Trucking differs from most other types of careers because it's almost impossible to get a sense of how much money you're going to make. You're paid by how far you go, not how much time you spend driving -- so if a shipment is late, or traffic is bad, you basically miss out on a big chunk of your paycheck.
Imagine cops getting paid based on how many bullets they fire and you begin to get an idea of the problem.
"There is the trip to plan," says Spline, "as well as calculating where to get fuel (some states like California have VERY high road taxes, and so you are limited in how much fuel you can buy -- the companies I worked for generally capped it at 50 gallons), as well as calculating how many miles you can travel."
Plus, there's a logbook to keep, and regulations that demand that truckers don't drive for longer than 11 hours a day and spend at least 10 hours sleeping. So another big part of trucking is, of course, lying about all that shit. Anyone who follows those rules isn't going to make enough money to keep themselves rolling in microwave burritos and truck stop whores. Most truckers ditch the sleep and choose the work. Coffee, Red Bull, and upbeat K-pop just isn't enough sometimes.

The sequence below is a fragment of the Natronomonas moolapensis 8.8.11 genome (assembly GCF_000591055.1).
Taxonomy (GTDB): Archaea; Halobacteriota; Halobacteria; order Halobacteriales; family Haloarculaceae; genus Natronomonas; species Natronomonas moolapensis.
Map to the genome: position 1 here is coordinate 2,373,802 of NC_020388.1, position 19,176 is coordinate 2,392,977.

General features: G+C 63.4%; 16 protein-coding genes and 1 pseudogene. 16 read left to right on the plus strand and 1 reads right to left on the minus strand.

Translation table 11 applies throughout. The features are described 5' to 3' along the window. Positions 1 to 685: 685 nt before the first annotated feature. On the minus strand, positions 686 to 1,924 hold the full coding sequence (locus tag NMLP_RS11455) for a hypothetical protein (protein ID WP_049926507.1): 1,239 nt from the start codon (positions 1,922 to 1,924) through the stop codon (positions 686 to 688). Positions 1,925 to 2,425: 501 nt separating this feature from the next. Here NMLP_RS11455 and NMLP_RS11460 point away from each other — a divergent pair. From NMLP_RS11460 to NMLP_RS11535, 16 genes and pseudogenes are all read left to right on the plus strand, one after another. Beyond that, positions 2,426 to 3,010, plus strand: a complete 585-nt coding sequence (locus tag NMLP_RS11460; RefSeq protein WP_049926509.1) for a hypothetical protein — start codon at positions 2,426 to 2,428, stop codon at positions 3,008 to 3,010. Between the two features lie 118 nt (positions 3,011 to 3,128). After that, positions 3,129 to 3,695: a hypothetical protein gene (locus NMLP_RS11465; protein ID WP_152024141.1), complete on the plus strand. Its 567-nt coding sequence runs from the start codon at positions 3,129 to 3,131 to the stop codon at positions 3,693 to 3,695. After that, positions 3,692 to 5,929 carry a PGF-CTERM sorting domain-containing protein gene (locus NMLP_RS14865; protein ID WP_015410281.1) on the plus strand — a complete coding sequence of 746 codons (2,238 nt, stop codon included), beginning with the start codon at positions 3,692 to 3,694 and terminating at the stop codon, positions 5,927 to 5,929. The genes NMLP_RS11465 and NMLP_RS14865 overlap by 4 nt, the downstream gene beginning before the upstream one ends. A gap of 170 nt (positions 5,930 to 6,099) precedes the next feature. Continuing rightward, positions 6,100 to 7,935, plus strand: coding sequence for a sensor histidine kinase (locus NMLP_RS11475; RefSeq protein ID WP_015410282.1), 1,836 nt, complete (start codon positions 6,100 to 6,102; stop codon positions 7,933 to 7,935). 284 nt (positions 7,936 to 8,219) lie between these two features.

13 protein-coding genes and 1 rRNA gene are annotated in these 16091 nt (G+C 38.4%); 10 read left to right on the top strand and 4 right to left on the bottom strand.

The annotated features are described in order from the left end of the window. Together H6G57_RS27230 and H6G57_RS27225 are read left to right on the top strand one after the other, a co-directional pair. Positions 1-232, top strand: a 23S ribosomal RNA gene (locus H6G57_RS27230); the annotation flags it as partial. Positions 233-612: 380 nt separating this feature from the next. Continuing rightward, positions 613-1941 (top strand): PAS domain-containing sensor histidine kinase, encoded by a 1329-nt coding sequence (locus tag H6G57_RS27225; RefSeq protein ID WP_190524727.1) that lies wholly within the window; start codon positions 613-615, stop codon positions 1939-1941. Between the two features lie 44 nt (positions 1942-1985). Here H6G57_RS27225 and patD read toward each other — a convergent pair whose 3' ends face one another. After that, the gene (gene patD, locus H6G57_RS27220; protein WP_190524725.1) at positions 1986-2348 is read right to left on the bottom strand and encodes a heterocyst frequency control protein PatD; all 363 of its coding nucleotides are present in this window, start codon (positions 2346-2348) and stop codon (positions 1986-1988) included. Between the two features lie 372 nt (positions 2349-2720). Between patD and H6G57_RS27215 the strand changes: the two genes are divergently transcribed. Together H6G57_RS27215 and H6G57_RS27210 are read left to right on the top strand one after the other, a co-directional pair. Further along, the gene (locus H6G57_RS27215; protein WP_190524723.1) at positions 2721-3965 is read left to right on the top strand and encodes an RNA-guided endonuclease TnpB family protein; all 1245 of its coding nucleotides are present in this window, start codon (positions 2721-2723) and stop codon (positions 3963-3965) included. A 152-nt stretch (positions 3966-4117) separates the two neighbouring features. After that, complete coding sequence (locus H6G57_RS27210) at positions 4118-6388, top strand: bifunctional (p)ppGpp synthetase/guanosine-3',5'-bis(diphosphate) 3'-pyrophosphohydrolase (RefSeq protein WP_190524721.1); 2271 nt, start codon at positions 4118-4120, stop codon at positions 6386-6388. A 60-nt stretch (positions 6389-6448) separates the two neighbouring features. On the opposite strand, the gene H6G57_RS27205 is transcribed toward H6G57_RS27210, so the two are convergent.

Chung Sung-Jun/Getty Images Entertainment/Getty Images
Emphasis on sometimes.
"One company I worked for used to hand out uppers to their solo drivers along with their paycheck," says Spline. "I can remember being so damn tired and hopped up on ephedrine that the center line would sprout wings and fly away as I drove past."
Not all truckers indulge: Quis, for example, is always sober behind the wheel. But he's the exception, not the rule. That's the price you pay for a nice crisp tomato or an unwilted head of lettuce: drugged out, stressed-out, overworked, frantic, and lost land-boat pilots screaming their way across the country while the road signs berate them with the voices of their mothers.
That salad better be amazing. Maybe put some cheese on that shit, in honor of those who got it to you.
JF Sargent is an editor and columnist for Cracked that you can contact on Twitter, Tumblr, and Facebook. Donec Quis and Mallory Spline are truckers.
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